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Close Encounters with Pakistan’s Taliban

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The view of Muhammad Ali Jinnah, Pakistan’s Quaid-i-Azam (Supreme Leader) that an individual’s religion is no business of the state, might have prevailed had he lived longer (he died a year after Independence, in 1948), and had he and his successors not labelled their new nation an Islamic Republic. It was the military regime of General Zia-ul Haq (1977-88) who filled in the Islamic content of the title, and in the process fused the military together with talibs (students) at madrasas along the Afghan border to create a counteroffensive against the Russians, who invaded Afghanistan in 1980. The emergent Taliban, funded by the CIA and assisted by Inter-Services Intelligence – powerful and unaccountable to Parliament – has dominated both sides of the Pak/Afghan border ever since.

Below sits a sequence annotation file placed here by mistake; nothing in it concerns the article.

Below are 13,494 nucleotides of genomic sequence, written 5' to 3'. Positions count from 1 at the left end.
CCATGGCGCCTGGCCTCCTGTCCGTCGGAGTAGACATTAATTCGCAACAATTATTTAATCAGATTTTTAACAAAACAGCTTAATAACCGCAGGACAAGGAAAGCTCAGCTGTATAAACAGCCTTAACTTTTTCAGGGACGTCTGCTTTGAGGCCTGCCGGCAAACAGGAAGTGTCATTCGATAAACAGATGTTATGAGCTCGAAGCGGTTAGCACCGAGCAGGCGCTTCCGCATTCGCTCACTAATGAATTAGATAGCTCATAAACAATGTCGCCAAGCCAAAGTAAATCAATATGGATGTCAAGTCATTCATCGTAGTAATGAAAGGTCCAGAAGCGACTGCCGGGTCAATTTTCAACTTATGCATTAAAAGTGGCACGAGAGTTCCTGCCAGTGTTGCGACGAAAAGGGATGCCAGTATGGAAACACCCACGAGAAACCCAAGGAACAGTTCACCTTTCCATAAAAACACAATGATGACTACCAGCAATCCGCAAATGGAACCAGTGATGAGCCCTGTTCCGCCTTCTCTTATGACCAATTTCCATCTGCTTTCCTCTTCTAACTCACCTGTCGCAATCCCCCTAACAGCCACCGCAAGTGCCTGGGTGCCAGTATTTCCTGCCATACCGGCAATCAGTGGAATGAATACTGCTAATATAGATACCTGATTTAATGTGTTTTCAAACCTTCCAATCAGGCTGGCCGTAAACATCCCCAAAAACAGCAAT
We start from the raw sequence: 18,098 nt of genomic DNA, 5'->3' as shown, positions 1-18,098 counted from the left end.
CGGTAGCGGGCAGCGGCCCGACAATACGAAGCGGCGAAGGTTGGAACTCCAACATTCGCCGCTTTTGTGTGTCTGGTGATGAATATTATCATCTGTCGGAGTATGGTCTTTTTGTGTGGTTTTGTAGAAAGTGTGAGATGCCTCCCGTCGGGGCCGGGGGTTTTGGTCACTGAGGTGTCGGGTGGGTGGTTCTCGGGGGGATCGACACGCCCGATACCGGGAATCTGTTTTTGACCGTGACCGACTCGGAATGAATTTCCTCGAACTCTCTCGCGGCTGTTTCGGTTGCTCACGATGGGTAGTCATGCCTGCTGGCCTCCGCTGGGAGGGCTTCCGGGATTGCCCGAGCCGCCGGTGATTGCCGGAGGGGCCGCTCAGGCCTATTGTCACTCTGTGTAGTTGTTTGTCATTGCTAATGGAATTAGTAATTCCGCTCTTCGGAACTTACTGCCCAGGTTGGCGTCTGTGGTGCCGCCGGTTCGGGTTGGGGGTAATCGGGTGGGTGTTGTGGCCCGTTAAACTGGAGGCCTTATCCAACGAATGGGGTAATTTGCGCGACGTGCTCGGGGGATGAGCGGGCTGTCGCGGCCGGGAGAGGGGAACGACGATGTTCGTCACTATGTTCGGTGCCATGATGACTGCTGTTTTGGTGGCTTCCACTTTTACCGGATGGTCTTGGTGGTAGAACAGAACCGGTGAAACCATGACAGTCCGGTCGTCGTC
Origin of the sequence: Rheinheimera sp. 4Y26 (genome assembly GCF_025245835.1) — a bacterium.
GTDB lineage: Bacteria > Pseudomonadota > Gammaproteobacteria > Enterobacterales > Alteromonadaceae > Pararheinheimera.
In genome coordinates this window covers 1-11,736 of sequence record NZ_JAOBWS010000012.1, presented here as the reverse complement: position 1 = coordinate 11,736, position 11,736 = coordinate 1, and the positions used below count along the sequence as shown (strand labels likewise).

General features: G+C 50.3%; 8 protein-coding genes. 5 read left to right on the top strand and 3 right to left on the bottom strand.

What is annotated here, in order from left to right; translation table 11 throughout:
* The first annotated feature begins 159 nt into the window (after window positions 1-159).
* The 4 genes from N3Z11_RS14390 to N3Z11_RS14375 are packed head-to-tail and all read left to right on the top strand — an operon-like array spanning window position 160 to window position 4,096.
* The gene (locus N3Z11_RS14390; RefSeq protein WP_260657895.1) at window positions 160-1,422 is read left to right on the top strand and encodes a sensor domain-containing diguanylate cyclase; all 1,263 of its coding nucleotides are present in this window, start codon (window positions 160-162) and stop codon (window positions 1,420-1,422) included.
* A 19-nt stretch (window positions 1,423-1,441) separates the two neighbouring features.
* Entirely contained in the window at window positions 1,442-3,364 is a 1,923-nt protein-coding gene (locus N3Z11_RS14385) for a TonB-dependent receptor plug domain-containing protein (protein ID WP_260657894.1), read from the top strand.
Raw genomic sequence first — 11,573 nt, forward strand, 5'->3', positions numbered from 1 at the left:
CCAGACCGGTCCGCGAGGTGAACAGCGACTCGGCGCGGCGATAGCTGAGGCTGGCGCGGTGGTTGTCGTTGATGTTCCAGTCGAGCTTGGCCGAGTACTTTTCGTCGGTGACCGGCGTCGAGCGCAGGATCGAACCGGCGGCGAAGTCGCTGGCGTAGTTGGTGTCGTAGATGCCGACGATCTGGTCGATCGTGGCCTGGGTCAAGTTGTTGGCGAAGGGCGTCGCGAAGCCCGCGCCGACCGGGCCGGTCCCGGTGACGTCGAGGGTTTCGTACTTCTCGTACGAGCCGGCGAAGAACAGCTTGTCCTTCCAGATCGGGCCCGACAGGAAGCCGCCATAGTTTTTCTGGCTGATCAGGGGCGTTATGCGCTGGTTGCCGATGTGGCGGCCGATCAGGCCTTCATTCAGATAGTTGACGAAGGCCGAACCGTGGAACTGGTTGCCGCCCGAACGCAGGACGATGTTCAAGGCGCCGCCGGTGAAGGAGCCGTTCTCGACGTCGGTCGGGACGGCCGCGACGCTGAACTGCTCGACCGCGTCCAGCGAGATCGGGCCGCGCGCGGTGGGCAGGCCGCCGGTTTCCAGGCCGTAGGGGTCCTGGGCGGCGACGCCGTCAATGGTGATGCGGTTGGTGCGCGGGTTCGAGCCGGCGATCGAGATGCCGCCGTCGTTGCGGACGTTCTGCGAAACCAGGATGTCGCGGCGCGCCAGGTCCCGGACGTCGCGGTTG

The speaker has lived in the border capital, Peshawar, for the last four years as principal of a university college, originally founded by British administrators and missionaries a hundred years ago, and has witnessed and experienced the progressive intensification of extremist activity in the region, including a personal death threat. But it remains possible to talk to the Taliban, and once the Coalition forces leave Afghanistan in 2016, he believes that there are tentative prospects for peace in the region.

This talk is part of the Wolfson College Lunchtime Seminar Series - Wednesdays of Full Term series.

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